Written by: Tamara Cole, Chief, American Housing Survey Branch
On Aug. 29, 2005, disaster struck one of our nation’s major metropolitan areas and most storied cities, as Hurricane Katrina devastated the New Orleans area. Its storm surges caused dozens of levee breaches in the area, submerging most of “The Big Easy.” Katrina turned out to be the costliest natural disaster, and one of the five deadliest hurricanes, in our nation’s history.
In the immediate aftermath of the disaster, the Census Bureau did its part for those who needed to assess the impact, creating a special Hurricane Katrina Emergency Preparedness page on its website, with a wide range of demographic and economic data on the affected areas. Today, we take stock of the situation five years later, with a detailed look at the housing situation in the area. These statistics provide policymakers and analysts with myriad measures of the extent of the repair and rebuilding work occurring in the New Orleans area.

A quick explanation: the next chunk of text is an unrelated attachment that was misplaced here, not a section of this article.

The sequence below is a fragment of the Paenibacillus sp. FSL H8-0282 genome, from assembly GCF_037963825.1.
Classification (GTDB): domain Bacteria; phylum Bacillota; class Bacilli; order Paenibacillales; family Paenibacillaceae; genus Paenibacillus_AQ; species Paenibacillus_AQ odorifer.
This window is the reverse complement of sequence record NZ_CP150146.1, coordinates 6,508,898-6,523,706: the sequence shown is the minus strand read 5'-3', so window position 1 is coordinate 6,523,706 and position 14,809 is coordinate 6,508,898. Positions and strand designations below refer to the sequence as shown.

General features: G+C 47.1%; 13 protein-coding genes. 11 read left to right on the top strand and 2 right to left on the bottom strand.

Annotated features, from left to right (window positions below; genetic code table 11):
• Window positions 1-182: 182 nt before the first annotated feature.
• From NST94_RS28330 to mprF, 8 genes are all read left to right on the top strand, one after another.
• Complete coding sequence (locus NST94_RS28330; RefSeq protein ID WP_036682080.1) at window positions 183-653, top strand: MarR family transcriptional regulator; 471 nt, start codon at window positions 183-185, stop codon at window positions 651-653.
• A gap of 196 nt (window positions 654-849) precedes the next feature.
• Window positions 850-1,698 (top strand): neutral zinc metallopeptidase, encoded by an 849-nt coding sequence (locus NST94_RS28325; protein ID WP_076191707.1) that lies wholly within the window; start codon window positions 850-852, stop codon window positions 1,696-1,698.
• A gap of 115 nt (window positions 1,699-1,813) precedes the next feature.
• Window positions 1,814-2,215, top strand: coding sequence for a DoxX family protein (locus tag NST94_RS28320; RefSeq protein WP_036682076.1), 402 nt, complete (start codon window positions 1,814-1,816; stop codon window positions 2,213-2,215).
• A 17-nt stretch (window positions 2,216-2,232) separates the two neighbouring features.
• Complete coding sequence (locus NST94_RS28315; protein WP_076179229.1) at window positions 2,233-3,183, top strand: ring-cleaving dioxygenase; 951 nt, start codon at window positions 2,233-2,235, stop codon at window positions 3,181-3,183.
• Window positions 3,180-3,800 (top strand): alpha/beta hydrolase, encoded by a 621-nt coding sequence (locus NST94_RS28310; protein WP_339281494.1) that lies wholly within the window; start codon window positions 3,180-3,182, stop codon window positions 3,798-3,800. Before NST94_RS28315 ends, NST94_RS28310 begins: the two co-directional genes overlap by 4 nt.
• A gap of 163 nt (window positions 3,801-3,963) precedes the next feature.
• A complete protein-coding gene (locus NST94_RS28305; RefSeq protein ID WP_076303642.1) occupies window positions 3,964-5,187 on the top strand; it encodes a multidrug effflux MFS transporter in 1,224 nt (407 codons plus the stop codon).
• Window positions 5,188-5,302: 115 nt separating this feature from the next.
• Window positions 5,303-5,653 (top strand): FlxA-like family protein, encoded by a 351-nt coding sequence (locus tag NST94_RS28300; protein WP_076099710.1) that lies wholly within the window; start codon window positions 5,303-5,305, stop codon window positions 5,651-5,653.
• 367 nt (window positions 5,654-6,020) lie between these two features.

How much damage did Katrina do to the area’s housing? The data from the American Housing Survey, collected between July and November 2009, document the extent of the damage and the degree to which people have rebuilt. The data show that almost 75 percent of the homes that are now owner-occupied suffered at least some damage. Among these homes, 45 percent of owners reported they had to repair major damage, spending at least $15,000.
The Census Bureau is the place to turn for statistics in time of crisis, to measure the damage caused by hurricanes, earthquakes, floods and other natural disasters.
Visit our emergency preparedness webpage.
View more detailed data on housing in the New Orleans area since Hurricane Katrina stuck